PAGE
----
The US economy started bouncing back from the pandemic lockdowns over the summer months. That much is certain. But just how big this rebound was — and how far we still remain from the pre-pandemic normal — won’t be known until Thursday, when we’ll get our first look at America’s third-quarter report card.
Just five days before the presidential election, the Bureau of Economic Analysis will report US gross domestic product — the broadest measure of economic activity.
Economists polled by Refinitiv expect the economy expanded about 7%, when adjusted for seasonal particularities, between July and September compared to the prior three months. That would be a sharp gain from the second quarter, when the economy shrunk a seasonally-adjusted 9%.
The government typically measures quarterly GDP gains and losses on an annualized basis, which assumes the quarterly growth rate continues for a whole year. In normal times, this approach makes it easier to compare economic performance over time. But during a fast-moving crisis like the coronavirus pandemic, it makes things a little more confusing.
On an annualized and seasonally-adjusted basis, economists expect a 31% jump in the third quarter. That would be the biggest gain since the government began tracking quarterly GDP numbers in 1947. And it comes after huge losses in the second quarter, when GDP collapsed at an annualized and seasonally-adjusted rate of 31.4% — the biggest drop on record.
The partial rebound is a sign of improvement, but economists warn, it’s not as impressive as it may sound.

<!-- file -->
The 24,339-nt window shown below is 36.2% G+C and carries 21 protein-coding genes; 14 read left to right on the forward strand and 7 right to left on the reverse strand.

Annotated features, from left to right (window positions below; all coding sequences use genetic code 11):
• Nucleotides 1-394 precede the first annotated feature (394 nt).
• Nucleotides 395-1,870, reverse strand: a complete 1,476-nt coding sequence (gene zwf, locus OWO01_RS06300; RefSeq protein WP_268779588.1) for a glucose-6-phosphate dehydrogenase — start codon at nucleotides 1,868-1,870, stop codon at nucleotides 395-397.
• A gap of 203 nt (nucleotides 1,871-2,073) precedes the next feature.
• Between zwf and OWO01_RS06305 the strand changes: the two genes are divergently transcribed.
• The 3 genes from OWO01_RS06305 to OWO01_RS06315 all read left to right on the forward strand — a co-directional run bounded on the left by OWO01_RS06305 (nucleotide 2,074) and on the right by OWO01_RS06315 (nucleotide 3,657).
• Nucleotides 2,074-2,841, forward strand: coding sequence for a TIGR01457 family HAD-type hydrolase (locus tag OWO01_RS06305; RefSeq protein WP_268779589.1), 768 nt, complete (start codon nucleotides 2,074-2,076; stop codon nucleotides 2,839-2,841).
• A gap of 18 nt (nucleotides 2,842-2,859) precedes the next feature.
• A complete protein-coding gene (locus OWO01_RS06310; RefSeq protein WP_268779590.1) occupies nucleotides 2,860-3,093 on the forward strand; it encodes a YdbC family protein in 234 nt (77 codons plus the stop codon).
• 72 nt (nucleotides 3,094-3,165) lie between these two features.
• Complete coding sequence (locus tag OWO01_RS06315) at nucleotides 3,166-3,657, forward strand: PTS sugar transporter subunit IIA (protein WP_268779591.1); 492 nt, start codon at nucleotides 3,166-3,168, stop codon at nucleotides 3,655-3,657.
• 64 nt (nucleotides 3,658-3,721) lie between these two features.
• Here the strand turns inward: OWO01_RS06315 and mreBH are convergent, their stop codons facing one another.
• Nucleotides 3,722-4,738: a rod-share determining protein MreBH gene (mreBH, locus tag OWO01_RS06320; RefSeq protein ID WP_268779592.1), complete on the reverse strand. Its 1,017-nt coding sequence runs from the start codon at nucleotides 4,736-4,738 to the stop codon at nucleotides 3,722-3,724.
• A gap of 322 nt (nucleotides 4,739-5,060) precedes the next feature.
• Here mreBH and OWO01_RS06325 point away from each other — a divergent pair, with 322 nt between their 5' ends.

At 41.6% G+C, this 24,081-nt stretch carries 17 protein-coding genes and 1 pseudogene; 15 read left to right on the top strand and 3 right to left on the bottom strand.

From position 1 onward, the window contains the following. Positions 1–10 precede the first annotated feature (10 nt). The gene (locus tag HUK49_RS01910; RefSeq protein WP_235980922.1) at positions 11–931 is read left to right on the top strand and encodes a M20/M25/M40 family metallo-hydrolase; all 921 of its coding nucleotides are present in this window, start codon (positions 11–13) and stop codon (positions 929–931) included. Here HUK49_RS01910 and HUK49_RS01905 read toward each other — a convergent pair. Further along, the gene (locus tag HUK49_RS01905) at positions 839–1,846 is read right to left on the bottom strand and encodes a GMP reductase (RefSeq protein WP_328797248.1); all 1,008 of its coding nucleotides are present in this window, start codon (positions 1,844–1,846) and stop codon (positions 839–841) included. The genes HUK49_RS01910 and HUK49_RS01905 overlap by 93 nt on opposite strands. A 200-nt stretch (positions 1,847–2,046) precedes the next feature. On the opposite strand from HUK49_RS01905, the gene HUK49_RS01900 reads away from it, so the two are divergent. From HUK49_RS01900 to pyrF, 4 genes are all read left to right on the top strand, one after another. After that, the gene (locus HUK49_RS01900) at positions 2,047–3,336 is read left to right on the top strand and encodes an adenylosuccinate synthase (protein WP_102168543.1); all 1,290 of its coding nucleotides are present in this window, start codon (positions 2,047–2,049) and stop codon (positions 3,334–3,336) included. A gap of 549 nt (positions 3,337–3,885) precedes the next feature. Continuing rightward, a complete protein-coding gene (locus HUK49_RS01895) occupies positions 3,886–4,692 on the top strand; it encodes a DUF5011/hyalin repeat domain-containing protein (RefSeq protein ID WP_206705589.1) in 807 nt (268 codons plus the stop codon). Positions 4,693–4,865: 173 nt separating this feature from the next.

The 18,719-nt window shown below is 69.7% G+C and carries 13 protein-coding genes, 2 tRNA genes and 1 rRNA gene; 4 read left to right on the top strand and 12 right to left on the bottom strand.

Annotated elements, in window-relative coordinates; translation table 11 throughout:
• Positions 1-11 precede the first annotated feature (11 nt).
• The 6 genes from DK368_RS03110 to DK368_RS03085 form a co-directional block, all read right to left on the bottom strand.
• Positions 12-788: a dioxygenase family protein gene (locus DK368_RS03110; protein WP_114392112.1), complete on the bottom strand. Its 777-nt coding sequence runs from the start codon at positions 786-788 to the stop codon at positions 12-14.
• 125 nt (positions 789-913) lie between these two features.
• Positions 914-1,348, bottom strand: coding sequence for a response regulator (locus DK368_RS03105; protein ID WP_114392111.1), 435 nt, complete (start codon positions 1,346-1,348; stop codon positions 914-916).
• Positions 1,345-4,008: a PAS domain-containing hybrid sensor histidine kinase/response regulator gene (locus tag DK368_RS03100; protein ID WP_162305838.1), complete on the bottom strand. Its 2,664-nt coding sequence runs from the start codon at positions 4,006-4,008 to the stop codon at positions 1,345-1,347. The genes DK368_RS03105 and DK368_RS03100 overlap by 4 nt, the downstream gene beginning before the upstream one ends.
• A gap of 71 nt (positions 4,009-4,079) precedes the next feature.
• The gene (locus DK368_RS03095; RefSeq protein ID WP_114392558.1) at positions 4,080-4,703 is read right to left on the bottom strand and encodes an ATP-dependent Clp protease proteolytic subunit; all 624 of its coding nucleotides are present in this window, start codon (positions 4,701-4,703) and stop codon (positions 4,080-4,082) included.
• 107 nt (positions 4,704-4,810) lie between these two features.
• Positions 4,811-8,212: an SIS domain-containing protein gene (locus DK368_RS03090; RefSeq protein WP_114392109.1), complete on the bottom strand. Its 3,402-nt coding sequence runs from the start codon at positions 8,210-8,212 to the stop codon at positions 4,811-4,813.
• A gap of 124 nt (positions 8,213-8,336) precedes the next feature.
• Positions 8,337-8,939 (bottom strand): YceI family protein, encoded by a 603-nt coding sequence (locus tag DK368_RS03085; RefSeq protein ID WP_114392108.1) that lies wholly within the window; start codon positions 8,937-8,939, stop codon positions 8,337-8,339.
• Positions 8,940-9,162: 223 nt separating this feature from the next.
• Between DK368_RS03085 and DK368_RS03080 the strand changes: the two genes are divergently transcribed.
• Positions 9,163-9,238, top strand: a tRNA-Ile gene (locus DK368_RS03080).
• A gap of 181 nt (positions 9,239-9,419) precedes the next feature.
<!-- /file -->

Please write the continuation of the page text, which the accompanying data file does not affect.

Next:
“The enormous contraction of GDP in the second quarter means any growth in the third quarter is coming off of a significantly smaller base of GDP,” said Josh Bivens, director of research at the Economic Policy Institute.
So the jump we will see in Thursday’s data doesn’t mean the economy is out of the woods yet — not even close. If the forecasts are right, economic activity would be about $747 billion per year below its prior peak — meaning, the recovery is far from complete.
Measuring the rebound
The US economy fell into a recession in the first half of the year.
The National Bureau of Economic Research defines a recession as a period between the peak of economic activity and the nadir. At this point, we can’t be sure that we’re out of a recession just yet. Early signs point to a slowdown in economic activity this quarter, and as Covid-19 cases spike again across America, a second lockdown — and deeper recession — are not outside the realm of possibility.
If the recession is indeed already over, the pandemic downturn would have been much shorter than the average recession, which lasted about 12 months in the post-World War II period. But this one was much deeper, said Douglas Porter, chief economist at BMO Financial Group.
Either way, the economic crisis is not over, even if Thursday’s data shows a jump in economic activity.
“The huge GDP growth it will indicate is growth off a level severely depressed by a first-ever lockdown of much of the US economy. The measure itself is meaningless,” said Daniel Alpert, senior fellow and adjunct professor of macroeconomics at Cornell Law School.
The economy is still in a far worse state than at the start of the year. Millions of people remain unemployed and rely on government benefits to make ends meet. Employers have added back only about half of the 22 million jobs lost in March and April.
“In the real world, GDP is a pretty abstract concept. Jobs and paychecks are not,” Bivens said.
Last month, an unexpectedly high number of women dropped out of the work force. Experts think that’s due to childcare responsibilities as schools are still not fully back up and running because of the pandemic.
Industries like travel and hospitality continue to struggle as people stay home more and Covid restrictions prevent business as usual. On top of all that, the virus is still spreading.
Economists are growing concerned whether the rebound will keep going in the final three months of the year, given Congress has been unable to agree on another stimulus package to get the economy back on track.